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Manufacturing the Future of Space Exploration

space launch system orion nasa

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#1    Waspie_Dwarf

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Posted 21 February 2013 - 10:48 PM

Manufacturing the Future of Space Exploration


www.nasa.gov said:

An ATK technician performs one last<br />
check on the avionics test article<br />
for solid rocket boosters in<br />
preparation for the second Flight<br />
Control Test of NASA's Space Launch<br />
System (SLS) at the ATK facility in<br />
Promontory, Utah.<br />
Credit: ATK  <br />
<a href='http://www.nasa.gov/exploration/systems/sls/multimedia/gallery/fct_test_1.html' class='bbc_url' title='External link' rel='nofollow external'>› Full image and caption</a>
An ATK technician performs one last
check on the avionics test article
for solid rocket boosters in
preparation for the second Flight
Control Test of NASA's Space Launch
System (SLS) at the ATK facility in
Promontory, Utah.
Credit: ATK  
› Full image and caption
In 2010, President Obama challenged NASA to send humans to an asteroid by 2025 and then on to Mars in the 2030s. To meet that challenge, NASA is building the Space Launch System (SLS) to launch humans in the agency's Orion capsule farther into the solar system than ever before.

But before the first launch of the largest rocket ever built happens in 2017, American companies are working to design, test and manufacture it.

ATK of Brigham City, Utah, is building five-segment solid rocket boosters that will help propel the 70-metric-ton version of the rocket off the planet. The Boeing Company of Huntsville, Ala., is building the SLS core stage that will house cryogenic fuel at the Michoud Assembly Facility in New Orleans, where more than a hundred external tanks were built for the shuttle program. That fuel will be routed to RS-25 engines built by Pratt and Whitney Rocketdyne (PWR) of Canoga Park, Calif., which also served as the space shuttle's main engines during 135 missions.

PWR also is building the J-2X engine that will provide power to the SLS upper stage engine of an advanced version of the SLS rocket with a 130-metric-ton lift capability. And Aerojet of Sacramento, Calif., Dynetics Inc., of Huntsville, Ala., Northrop Grumman Corporation Aerospace Systems of Redondo Beach, Calif., and ATK are all working on advanced booster concepts and hardware that could be used on the advanced version of the rocket.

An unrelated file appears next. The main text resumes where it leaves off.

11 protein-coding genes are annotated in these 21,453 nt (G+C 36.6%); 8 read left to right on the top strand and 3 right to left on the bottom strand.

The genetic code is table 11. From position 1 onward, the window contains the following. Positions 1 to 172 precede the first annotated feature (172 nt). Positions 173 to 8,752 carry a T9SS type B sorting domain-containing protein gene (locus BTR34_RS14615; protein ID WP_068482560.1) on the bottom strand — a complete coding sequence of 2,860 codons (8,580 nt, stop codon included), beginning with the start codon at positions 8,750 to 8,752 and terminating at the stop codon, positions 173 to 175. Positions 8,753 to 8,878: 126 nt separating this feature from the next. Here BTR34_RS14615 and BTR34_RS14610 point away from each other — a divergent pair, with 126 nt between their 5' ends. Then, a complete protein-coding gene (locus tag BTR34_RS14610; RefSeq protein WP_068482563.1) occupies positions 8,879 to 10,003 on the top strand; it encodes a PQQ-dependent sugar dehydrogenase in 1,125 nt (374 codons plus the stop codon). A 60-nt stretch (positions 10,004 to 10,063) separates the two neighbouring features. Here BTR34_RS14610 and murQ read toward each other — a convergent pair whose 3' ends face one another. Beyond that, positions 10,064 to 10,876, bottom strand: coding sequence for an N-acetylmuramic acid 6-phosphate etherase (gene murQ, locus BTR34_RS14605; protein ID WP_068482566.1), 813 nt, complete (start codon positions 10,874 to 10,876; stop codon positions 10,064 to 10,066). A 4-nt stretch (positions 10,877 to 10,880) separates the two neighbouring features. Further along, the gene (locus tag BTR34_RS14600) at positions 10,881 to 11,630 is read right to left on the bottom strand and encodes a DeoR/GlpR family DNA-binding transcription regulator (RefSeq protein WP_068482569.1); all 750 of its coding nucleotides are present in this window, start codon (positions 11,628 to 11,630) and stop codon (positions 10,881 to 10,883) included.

As we make progress on SLS, NASA's Marshall Space Flight Center in Huntsville, Ala., is working closely with the Orion Program at NASA’s Johnson Space Center in Houston and the Ground Systems Development and Operations Program at NASA's Kennedy Space Center in Florida.

A burst of flame from a J-2X Powerpack<br />
test-firing lights up the sky on Dec. 5,<br />
2012 at NASA's Stennis Space Center in<br />
Mississippi.<br />
Credit: NASA/SSC<br />
<a href='http://www.nasa.gov/exploration/systems/sls/j2x/ppt_dec5_1.html' class='bbc_url' title='External link' rel='nofollow external'>› Full image and caption</a>
A burst of flame from a J-2X Powerpack
test-firing lights up the sky on Dec. 5,
2012 at NASA's Stennis Space Center in
Mississippi.
Credit: NASA/SSC
› Full image and caption
To read more about the progress NASA is making on the SLS, visit here.

To learn more about President Obama’s plan to make America a magnet for jobs, visit here.












Engineers using a state-of-the-art<br />
vertical welding tool at the Marshall<br />
Space Flight Center in Huntsville, Ala.,<br />
move a "pathfinder" version of the<br />
adapter design that will be used on test<br />
flights of the Orion spacecraft and NASA's<br />
Space Launch System.<br />
Credit: NASA/MSFC/Emmet Given<br />
<a href='http://www.nasa.gov/exploration/systems/sls/multimedia/gallery/pathfinder1.html' class='bbc_url' title='External link' rel='nofollow external'>› Full image and caption</a>
Engineers using a state-of-the-art
vertical welding tool at the Marshall
Space Flight Center in Huntsville, Ala.,
move a "pathfinder" version of the
adapter design that will be used on test
flights of the Orion spacecraft and NASA's
Space Launch System.
Credit: NASA/MSFC/Emmet Given
› Full image and caption


















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"Space is big. Really big. You just won't believe how vastly, hugely, mind-boggingly big it is. I mean, you may think it's a long way down the street to the chemist, but that's just peanuts to space." - The Hitch-Hikers Guide to the Galaxy - Douglas Adams 1952 - 2001

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